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The Ralph Waldo Emerson School for Preschoolers, Inc. was established in 1966 to provide high quality, developmentally appropriate, early childhood education for preschool age children in the greater Concord area.  The tradition at Emerson School since its inception in 1966 has been one that values family, with children as the heart. Emerson was founded by a small group of parents who wanted to create a quality preschool program for their children. They incorporated, appointed a board of directors, hired staff, and got off and running with their first classes of young children. Judy Cameron, an Emerson parent and a founding board member, became head teacher and director in 1968. She provided strong educational leadership and continuity for the school until the mid 1980’s. After her departure, grappled with the developing a cohesive philosophy. The 1989-1991 Board of Directors was instrumental in constructing the school’s new meaning. The board hired Jeannette Stone, NAEYC author and early childhood consultant, to assist them. One of Stone’s first recommendations was to hire a director. Susan Cooney Hagner was hired in 1990 to lead the school’s transformation. In 1992 Emerson became the eighth program in New Hampshire to earn NAEYC accreditation. Through the collaborative effort of director, teachers, and families the school has developed a dynamic and multicultural curriculum that draws on many of the ideas of emergent curriculum, the project approach, and the Reggio Emilia Approach.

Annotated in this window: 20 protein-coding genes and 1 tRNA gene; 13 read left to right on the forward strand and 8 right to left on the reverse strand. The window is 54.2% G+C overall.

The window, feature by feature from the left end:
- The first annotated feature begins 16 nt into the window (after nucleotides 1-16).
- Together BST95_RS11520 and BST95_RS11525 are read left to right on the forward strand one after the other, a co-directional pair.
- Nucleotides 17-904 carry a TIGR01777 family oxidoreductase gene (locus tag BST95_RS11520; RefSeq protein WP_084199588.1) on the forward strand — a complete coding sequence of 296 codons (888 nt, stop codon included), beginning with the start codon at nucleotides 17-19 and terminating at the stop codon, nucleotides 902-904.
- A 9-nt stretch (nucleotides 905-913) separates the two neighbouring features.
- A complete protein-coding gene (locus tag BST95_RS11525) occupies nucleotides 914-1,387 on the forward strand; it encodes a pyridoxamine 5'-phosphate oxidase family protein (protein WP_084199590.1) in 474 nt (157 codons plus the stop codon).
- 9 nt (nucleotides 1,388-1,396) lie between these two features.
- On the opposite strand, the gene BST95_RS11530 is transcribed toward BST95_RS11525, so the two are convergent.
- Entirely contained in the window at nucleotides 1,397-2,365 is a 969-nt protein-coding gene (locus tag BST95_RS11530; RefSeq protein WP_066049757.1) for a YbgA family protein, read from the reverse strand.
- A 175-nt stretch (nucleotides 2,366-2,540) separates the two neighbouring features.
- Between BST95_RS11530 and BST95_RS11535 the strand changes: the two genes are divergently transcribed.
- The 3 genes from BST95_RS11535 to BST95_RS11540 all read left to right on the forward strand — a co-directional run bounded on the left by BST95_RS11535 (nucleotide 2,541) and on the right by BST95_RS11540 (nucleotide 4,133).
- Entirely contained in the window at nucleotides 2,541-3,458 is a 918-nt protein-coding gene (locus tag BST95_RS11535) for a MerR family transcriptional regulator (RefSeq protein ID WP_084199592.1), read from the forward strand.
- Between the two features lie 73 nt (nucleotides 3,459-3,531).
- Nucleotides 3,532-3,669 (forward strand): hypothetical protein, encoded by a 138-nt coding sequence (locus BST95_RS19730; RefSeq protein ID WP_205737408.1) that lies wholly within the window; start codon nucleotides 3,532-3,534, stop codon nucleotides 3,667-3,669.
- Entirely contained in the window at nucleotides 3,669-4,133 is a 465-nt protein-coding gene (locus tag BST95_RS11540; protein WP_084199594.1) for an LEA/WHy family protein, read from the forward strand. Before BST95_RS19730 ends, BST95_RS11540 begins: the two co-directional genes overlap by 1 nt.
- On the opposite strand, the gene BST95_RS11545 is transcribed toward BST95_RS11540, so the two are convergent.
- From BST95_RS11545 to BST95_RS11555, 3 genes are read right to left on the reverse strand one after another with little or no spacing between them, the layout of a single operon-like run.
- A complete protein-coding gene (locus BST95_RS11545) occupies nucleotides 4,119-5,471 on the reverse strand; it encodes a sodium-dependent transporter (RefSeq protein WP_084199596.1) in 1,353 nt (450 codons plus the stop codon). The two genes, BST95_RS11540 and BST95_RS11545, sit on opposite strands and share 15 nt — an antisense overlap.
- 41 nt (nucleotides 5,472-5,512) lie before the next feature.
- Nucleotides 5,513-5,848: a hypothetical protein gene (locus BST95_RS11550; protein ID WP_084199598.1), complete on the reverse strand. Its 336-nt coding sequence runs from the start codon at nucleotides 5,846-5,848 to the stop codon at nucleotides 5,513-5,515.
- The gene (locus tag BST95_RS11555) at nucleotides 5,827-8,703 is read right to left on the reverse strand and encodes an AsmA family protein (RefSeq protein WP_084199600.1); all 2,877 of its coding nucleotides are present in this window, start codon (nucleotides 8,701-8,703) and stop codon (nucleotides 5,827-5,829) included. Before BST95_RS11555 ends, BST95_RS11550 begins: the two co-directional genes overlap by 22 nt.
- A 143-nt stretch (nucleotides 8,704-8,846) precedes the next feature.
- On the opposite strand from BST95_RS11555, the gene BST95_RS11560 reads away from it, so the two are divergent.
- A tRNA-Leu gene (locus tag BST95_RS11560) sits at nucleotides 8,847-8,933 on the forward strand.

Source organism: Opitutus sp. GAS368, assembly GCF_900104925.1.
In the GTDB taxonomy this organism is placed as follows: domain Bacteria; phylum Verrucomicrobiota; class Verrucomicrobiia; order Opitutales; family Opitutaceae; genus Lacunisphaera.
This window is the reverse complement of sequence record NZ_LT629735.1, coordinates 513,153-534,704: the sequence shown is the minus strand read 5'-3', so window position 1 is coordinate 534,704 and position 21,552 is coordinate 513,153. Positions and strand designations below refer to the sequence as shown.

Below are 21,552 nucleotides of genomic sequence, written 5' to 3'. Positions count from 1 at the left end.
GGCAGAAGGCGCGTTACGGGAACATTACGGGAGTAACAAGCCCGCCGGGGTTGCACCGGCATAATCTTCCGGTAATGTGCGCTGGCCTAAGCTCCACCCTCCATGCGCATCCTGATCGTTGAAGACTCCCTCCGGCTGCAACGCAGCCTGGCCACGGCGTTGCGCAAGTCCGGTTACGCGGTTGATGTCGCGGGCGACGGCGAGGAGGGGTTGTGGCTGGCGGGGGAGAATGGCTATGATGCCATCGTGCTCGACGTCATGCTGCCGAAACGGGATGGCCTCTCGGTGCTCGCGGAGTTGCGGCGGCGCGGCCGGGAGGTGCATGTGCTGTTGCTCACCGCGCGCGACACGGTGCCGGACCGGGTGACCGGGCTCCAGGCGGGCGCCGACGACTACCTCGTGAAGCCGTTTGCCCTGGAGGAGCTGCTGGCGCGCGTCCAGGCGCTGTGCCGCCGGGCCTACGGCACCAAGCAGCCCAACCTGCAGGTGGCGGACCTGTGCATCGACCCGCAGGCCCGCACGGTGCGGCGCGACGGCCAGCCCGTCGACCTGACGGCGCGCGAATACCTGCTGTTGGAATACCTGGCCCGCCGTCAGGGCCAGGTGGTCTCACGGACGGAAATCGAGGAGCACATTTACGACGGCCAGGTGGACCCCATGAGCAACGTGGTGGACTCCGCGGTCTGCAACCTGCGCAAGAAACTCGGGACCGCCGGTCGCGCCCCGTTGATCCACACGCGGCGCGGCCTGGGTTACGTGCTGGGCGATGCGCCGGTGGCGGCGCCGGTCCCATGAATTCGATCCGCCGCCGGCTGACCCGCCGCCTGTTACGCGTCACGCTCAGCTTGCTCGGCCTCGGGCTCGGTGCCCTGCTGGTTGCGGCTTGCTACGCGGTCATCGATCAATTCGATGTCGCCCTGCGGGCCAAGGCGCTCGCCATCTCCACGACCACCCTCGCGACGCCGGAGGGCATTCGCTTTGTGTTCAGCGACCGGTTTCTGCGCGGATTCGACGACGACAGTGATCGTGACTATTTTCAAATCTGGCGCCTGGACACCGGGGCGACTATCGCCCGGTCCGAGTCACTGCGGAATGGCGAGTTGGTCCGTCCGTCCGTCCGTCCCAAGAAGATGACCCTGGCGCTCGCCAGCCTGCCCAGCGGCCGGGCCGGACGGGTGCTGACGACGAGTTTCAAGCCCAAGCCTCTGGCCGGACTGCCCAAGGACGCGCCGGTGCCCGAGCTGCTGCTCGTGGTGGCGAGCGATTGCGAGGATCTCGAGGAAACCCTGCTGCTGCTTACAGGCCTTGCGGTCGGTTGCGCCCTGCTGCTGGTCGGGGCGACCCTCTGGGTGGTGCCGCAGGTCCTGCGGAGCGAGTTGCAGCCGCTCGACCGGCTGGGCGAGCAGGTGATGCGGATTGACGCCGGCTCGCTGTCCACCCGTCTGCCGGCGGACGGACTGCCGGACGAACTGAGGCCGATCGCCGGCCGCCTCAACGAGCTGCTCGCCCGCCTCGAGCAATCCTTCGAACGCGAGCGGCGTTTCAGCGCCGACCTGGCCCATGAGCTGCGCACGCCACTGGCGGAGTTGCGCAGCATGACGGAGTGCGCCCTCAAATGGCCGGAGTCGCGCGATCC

The Emerson School for Preschoolers was guided by the leadership of Susan Hagner from 1990-2016.  Susan's ideas and work at Emerson School have been featured in the books, Pedagogical Documentation in Early Childhood Education (2015), The Unscripted Classroom: Emergent Curriculum in Action (2011) and Emergent Curriculum In Early Childhood Settings (2009) by Sue Stacey and The Passionate Learner (2002) by Robert Fried.  Her work was especially inspired by the Reggio Emilia Approach to early education.  Susan developed and implemented improvements for our school, creating a responsive curriculum that values teachers, children, and families.  Susan's work was thorough, deep and lasting.  Today, evidence of these improvements permeate all realms of the program.  The school continues to progress as it gains new understanding from the research and knowledge in the field of early childhood education.

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